Almost any evening about six an adult male can be seen taking off his shoes
Putting on house slippers, picking up the evening paper
And reclining deep in the softest chair in the living room of any well regulated home
No sooner is he seated comfortably when small creatures called children
Climb up on top of him, muss his hair, tumble in his lap kiss him and hug him
And run for mother when he lets out a great big yell.
He is not a monster although he is sometimes accused of it when he loses his temper
He is not exactly a stranger in the house although he mostly sleeps and eats there
He is not a boarder although he thinks sometimes that it would be cheaper for him
No he is none of these things, he is a father.
Father's come in assorted shapes, sizes and ages but all have one common creed
To always provide to the best of his ability
All the comforts of good living to his wife and family
To always have a little extra change in his pockets for the children
Bills of large denomonations for his wife and family expenses
And a secret hidden compartment in his wallet for bills of a smaller denomonations
For his own pleasures which are few.
Fathers are a necessary item in each home
They are handy for putting up storm windows painting screens
Mowing the lawn, nailing a shelf, lifting heavy objects
Moving the furniture, wiping the dishes, cleaning the basement
And they are perfect as a soft touch when the kids need spending money.
Children adore them, house to house salesmen hate them
Wives tolerate them and heaven and the insurance companies protect them
At home a father is usually quiet, unassuming and casual
He answers to names like daddy, dad, pop, popsey, the old man, that stinker
And that loveable character ot the mister of the house.
He answers most questions with inaudible mumbles, daydreaming glances
Or house shaking bellows depending on the situation
Get him into his best blue suit and well starched collar and he complains bitterly
But once at the party he becomes the speaker of the evening
He tells jokes he would never tolerate at home and he dances with all the girls
Wears the lampshade as a hula costume
And protests loudly when the last hour's finished and mother bustles him homeward.
Fathers are a paradox, they will fight man or beast to protect the family
Yet an upset stomach or a minor pain is reason enough to cause
Loud moaning and groaning
And checking to see if the last will and testement is in order
He walks ten miles on the golfcourse but takes the car to mail a letter at the corner
He eats like a horse but uses sacchrine in his coffee because he is on a diet.
He hollers bloody murder when the bills come due
But always manages to come up with a nice gift at the appropriate time
He is a devil, an angel, a saint, a gallant gentleman, an uncouth creature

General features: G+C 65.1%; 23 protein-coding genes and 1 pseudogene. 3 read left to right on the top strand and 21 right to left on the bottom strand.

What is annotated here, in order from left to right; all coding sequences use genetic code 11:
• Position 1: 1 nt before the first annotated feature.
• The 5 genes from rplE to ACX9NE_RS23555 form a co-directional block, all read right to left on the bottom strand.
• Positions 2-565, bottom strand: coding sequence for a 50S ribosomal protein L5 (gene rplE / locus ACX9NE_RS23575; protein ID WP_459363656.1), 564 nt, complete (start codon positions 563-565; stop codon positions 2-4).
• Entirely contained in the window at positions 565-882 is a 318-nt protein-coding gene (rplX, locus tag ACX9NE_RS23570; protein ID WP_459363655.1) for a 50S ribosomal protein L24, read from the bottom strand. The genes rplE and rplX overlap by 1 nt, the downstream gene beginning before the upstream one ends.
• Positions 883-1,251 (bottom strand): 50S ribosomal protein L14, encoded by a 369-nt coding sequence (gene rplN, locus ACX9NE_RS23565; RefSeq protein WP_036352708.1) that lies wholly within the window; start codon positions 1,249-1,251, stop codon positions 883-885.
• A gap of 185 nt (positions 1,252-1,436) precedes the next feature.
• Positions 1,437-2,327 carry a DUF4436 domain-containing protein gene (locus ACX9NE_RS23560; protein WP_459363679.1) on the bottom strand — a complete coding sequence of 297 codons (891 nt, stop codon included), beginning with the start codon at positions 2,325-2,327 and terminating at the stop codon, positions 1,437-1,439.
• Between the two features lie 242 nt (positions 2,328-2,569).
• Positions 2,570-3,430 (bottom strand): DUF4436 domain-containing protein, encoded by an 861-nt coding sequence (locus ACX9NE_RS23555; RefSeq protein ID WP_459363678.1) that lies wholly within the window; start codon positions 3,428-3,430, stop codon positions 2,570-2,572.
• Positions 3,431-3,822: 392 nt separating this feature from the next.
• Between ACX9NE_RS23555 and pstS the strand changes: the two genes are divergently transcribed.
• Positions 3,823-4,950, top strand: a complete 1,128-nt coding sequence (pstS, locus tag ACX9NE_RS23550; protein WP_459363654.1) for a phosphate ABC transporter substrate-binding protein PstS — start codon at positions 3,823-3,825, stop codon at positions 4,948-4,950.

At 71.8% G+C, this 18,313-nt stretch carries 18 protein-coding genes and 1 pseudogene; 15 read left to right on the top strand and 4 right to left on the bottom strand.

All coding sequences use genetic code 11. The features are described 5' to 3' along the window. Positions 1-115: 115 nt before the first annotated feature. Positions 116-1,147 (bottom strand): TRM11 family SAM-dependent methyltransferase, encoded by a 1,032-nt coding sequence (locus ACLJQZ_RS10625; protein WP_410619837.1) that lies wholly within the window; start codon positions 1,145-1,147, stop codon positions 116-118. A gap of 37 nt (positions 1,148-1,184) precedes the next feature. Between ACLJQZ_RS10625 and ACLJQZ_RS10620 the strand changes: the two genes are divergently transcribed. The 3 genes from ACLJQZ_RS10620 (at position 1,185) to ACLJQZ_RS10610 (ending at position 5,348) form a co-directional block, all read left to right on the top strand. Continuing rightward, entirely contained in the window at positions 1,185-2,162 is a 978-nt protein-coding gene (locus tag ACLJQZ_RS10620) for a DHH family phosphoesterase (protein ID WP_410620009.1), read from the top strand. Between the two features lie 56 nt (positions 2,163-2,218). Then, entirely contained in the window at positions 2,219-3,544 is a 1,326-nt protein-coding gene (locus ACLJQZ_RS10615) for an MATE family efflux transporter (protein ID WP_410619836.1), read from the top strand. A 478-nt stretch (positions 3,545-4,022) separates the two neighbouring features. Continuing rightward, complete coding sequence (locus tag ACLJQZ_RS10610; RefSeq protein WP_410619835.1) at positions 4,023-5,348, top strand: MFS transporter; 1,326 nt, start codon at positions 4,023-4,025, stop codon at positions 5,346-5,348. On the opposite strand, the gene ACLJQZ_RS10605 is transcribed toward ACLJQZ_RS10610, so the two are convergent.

A wise business man and a sucker for a sob story.
Fathers are people who snore the loudest, use the bathroom the longest
Can't find shirts, underwear and socks the oftenest
And hollers the loudest when mother and the kids are not dressed
And ready to go when he is.
Fathers should never be bothered when they are reading the paper
When monthly bills arrive
The 15th of March and on Sunday mornings
Fathers like books, golf, a good smoke, open necked shirts
House slippers, tweed suits, a soft bed, cards, hammocks, after-shave lotions
Sports, sleeping late, lodge nights and one woman
They are not so much for company, neck-ties, shaving, perfumes
After dinner speakers, crowds, lawnmowers, relatives, mother's new hat
Diets, cuff links, collar buttons empty refrigerators
Tuxedos, garters and dentisits.
They remember business appointments, luncheons, sporting data and taxes
But forget birthdays, anniversaries, grocery lists and the ring in the bathtub
Yes, father's are strange customers
They holler and beller and complain, they never seem to do things the right way
They bundle the kids off to sunday school then sleep through church
They are outwardly tough and inwardly sentimental
And they are the little boys of yesterday grown up.
And yet when this big rough tough rugged self-sufficient man
Talks with his Lord
When and where no other human can see him in his humility
He will invariable say something like this.
Dear Beloved Father, thanks for seeing my family safely through another day
In these uncertain times
Thanks for the health the food and the goodness you have bestowed upon
My loved ones
Thanks for helpin' to make of me the man my kids think I am
Thanks for forgiving my transgressions and short comings
And for helping me to walk closer in Thy way
Thanks again for my wonderful home and family
And above all thanks for the woman you have blessed me with
The mother of my children my wonderful understanding wife
Please watch over them while I am away
And bring peace to all families like ours everywhere